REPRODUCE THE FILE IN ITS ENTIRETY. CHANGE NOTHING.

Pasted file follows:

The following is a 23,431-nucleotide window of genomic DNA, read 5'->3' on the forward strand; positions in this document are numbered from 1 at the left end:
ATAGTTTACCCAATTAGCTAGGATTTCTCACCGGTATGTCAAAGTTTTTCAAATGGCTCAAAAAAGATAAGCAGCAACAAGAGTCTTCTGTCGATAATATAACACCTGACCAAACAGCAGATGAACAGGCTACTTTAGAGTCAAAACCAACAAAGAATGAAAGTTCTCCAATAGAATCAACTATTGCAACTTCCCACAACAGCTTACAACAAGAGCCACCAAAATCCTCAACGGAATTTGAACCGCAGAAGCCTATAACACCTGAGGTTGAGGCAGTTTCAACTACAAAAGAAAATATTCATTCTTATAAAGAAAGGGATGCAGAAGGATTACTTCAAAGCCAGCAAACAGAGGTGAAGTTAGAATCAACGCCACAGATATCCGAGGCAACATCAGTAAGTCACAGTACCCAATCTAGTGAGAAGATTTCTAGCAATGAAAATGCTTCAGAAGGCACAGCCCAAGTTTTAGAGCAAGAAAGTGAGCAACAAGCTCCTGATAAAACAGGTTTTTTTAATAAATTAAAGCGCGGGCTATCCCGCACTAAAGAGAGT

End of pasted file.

The following is a 23,431-nucleotide window of genomic DNA, read 5'->3' on the forward strand; positions in this document are numbered from 1 at the left end:
ATAGTTTACCCAATTAGCTAGGATTTCTCACCGGTATGTCAAAGTTTTTCAAATGGCTCAAAAAAGATAAGCAGCAACAAGAGTCTTCTGTCGATAATATAACACCTGACCAAACAGCAGATGAACAGGCTACTTTAGAGTCAAAACCAACAAAGAATGAAAGTTCTCCAATAGAATCAACTATTGCAACTTCCCACAACAGCTTACAACAAGAGCCACCAAAATCCTCAACGGAATTTGAACCGCAGAAGCCTATAACACCTGAGGTTGAGGCAGTTTCAACTACAAAAGAAAATATTCATTCTTATAAAGAAAGGGATGCAGAAGGATTACTTCAAAGCCAGCAAACAGAGGTGAAGTTAGAATCAACGCCACAGATATCCGAGGCAACATCAGTAAGTCACAGTACCCAATCTAGTGAGAAGATTTCTAGCAATGAAAATGCTTCAGAAGGCACAGCCCAAGTTTTAGAGCAAGAAAGTGAGCAACAAGCTCCTGATAAAACAGGTTTTTTTAATAAATTAAAGCGCGGGCTATCCCGCACTAAAGAGAGT